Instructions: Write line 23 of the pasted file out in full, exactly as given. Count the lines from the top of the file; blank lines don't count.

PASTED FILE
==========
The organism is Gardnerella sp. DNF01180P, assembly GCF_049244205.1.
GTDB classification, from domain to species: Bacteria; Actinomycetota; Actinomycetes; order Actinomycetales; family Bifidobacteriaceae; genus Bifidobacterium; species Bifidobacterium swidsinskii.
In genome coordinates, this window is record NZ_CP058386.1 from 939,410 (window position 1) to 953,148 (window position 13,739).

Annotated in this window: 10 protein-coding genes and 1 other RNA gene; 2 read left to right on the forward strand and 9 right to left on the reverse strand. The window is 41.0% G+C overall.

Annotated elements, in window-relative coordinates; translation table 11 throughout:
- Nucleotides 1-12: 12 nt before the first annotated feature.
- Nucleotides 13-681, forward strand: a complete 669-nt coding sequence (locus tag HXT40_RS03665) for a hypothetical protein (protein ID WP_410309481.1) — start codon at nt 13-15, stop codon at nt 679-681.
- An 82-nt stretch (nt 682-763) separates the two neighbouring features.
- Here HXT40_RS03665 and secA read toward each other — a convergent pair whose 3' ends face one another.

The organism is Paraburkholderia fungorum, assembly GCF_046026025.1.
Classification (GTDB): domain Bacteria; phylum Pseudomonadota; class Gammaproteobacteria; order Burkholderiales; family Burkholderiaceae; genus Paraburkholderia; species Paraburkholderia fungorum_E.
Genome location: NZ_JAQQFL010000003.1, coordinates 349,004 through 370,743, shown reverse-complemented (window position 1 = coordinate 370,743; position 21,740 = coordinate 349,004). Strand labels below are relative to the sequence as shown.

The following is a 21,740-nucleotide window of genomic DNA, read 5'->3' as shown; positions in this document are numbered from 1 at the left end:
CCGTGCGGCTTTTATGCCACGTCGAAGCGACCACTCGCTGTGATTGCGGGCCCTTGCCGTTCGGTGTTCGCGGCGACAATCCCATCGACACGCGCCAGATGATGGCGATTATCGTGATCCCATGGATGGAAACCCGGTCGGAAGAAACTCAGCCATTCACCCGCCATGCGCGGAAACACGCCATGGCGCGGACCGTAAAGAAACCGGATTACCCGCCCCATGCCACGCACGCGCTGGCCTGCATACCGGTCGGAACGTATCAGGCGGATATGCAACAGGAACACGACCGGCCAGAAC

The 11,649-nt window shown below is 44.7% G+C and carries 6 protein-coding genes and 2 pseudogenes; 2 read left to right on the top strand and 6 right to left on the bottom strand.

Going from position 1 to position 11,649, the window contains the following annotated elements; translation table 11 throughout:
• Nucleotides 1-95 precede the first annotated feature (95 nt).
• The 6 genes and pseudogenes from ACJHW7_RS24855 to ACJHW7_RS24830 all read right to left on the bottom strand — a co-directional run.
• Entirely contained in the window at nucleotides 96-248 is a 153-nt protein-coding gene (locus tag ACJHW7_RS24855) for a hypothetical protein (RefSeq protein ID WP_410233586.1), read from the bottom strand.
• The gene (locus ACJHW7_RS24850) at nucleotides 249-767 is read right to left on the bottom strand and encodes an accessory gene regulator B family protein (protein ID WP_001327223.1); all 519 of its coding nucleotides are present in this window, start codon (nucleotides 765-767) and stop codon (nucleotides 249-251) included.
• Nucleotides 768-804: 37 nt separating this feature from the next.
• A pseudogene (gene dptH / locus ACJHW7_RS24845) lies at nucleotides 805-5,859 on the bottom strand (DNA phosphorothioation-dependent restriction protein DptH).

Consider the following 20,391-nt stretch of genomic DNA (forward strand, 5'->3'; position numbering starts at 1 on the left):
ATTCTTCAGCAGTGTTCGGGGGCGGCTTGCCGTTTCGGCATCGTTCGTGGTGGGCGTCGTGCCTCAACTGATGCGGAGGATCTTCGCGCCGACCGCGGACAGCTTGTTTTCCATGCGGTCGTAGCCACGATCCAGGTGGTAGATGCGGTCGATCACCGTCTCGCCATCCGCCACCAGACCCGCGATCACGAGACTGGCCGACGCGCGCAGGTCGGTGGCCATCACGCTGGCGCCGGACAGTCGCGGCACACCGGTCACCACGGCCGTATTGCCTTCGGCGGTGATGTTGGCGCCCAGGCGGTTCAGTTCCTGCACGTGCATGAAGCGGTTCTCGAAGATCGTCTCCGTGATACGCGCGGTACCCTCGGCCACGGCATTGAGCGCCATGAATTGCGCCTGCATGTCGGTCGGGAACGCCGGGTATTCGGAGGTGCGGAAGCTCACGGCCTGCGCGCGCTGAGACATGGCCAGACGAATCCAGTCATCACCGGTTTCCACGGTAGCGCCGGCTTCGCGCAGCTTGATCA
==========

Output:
Consider the following 20,391-nt stretch of genomic DNA (forward strand, 5'->3'; position numbering starts at 1 on the left):